and television stations brought to an end more than five decades
of the state's virtual monopoly of broadcasting.
Licences for more than 20 private satellite
TV stations have been awarded, signalling increased competition
for the state-run Pakistan Television Corporation. But there are
no private, terrestrial TV stations.
By 2005 around 100 licences had been issued
for private FM radio stations. Pakistan's media regulator has
estimated that the country can support more than 800 private radio
stations, although they are not allowed to broadcast news. There
are regular reports of private FM stations operating illegally,
particularly in the tribal areas of North-West Frontier Province.
Some of the stations have been accused of fanning sectarian tensions.
In Bangladesh, the main broadcastersRadio
Bangladesh and Bangladesh Televisionare state-owned and
favourable to the government. Bangladesh Television is the sole
terrestrial TV channel, although private satellite stations have
established a presence.
The constitution guarantees press freedom, but
journalists are subject to regular harassment from the police
and political activists.
In Sri Lanka, many of the main broadcasters
are state-owned, including two major TV stations, and radio networks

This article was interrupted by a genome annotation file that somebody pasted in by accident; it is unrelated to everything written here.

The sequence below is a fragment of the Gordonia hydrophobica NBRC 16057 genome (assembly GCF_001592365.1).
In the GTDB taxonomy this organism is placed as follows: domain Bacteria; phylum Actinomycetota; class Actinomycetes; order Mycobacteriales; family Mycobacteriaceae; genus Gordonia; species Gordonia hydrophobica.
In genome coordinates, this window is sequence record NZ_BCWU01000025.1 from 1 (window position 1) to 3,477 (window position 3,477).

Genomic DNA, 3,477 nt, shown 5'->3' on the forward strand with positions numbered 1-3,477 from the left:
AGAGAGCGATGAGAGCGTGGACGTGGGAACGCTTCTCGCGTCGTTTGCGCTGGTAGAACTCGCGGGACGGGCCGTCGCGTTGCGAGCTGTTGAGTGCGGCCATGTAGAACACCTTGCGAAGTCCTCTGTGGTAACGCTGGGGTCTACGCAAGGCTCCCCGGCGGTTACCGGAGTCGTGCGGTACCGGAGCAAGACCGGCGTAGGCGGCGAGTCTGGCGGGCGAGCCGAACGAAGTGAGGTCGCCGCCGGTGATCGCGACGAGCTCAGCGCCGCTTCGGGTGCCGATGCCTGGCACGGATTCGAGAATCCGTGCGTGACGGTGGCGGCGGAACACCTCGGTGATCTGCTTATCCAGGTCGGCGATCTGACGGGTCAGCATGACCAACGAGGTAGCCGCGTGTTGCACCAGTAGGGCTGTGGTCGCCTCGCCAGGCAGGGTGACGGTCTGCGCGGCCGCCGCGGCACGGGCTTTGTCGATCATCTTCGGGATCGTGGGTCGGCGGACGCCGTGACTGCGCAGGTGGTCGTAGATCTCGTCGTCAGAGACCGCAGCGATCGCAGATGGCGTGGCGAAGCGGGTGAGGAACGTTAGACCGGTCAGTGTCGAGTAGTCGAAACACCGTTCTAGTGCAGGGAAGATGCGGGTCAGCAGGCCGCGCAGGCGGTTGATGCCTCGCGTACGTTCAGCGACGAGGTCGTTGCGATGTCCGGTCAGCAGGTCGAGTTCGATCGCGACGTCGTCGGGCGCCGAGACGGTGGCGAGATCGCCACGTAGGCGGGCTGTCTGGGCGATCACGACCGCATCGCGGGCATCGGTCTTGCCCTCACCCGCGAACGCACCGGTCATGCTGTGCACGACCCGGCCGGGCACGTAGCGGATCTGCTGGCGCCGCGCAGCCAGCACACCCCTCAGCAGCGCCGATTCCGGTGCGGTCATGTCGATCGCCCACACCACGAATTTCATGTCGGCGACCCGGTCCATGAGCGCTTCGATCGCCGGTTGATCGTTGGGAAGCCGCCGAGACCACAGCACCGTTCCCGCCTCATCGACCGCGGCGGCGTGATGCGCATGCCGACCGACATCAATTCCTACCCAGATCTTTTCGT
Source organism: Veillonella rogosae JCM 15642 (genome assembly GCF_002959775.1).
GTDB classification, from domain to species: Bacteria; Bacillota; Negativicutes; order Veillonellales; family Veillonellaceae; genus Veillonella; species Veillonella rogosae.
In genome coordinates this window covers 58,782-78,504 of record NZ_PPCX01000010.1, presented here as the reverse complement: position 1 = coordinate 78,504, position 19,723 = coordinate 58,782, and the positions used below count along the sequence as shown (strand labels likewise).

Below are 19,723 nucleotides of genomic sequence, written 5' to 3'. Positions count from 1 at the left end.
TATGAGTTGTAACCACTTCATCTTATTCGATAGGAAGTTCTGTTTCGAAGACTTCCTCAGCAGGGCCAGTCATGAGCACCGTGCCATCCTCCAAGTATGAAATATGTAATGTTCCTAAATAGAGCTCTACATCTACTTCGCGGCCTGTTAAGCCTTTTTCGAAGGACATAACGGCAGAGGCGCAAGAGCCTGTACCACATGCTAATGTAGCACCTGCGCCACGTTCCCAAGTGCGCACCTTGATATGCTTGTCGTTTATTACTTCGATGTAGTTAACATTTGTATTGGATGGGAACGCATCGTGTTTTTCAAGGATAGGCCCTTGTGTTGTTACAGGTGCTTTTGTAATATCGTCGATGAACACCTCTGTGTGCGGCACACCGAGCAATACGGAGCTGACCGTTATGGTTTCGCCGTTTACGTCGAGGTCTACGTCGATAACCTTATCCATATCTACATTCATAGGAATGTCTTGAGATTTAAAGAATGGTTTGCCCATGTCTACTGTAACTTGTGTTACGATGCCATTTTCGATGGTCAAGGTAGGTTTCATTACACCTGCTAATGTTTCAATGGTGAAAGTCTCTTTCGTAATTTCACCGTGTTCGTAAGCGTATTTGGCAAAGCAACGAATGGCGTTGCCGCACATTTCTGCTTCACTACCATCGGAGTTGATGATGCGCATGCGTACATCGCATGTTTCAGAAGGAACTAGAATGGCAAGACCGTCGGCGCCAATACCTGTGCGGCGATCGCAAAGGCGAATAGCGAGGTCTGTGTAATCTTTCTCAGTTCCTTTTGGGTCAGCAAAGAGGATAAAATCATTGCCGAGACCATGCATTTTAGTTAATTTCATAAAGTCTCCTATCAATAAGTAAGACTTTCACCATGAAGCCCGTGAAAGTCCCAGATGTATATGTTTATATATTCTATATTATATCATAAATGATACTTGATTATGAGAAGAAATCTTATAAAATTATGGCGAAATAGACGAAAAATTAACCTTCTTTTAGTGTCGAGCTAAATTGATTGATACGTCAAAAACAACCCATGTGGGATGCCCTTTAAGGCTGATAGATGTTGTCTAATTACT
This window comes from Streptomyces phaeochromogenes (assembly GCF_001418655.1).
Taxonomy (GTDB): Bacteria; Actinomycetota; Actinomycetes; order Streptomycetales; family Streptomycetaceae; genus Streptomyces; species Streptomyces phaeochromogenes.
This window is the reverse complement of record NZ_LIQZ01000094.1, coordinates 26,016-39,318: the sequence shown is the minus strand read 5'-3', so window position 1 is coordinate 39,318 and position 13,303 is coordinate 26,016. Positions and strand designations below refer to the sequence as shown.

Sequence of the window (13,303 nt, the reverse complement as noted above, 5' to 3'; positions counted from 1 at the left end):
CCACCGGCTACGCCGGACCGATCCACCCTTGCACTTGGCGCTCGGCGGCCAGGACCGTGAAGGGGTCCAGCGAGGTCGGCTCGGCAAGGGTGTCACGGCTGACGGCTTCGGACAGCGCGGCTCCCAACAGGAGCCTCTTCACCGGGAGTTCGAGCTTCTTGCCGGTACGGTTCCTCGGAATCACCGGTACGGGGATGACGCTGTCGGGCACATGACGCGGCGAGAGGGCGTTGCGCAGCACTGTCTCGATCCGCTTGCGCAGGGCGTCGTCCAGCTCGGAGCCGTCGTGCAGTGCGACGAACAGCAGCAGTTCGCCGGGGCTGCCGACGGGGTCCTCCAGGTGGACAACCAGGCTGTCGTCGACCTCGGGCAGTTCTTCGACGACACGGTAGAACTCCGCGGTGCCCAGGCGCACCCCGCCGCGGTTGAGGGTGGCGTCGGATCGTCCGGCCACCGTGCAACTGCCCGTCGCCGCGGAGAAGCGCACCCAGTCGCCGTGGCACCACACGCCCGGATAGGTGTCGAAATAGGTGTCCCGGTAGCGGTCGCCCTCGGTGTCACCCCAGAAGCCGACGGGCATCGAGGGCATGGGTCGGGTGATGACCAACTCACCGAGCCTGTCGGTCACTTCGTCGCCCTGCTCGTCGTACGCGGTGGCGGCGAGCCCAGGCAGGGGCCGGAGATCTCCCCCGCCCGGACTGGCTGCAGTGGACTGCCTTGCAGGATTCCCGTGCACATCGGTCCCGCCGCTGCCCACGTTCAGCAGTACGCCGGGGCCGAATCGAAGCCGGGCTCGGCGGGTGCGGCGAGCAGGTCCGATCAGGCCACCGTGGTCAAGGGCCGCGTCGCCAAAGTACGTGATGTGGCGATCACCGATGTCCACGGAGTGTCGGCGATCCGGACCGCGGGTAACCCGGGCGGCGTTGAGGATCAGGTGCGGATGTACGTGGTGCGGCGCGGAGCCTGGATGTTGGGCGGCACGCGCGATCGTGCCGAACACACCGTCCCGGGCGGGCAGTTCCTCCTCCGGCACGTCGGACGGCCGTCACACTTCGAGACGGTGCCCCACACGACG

operated by the Sri Lanka Broadcasting Corporation.
There are more than a dozen private radio stations,
and eight privately-run TV stations. Sri Lanka's privately-owned
press and broadcasters often engage in political debate, and criticise
In 2002, against the background of the peace
process, the government allowed Tamil Tiger rebels to begin FM
broadcasts of their Voice of Tigers radio station in the north.
The station had previously operated on a clandestine basis.
As violence escalated in 2006, the media freedom
watchdog Reporters Without Borders said "murders, arrests,
threats and bombings" had become "the daily lot"
for many reporters.
The internet is a growing medium for news in
Sri Lanka; many papers have online editions.
In Nepal, the government operates national radio
and TV services. In May 2006 Nepal's new multi-party government
eased some of the edicts that had stifled press freedom during
the state of emergency invoked by King Gyanendra in February 2005.
The Maoist rebellion in Nepal, and the efforts to suppress it,
have had a profound impact on the media. Rights groups say attacks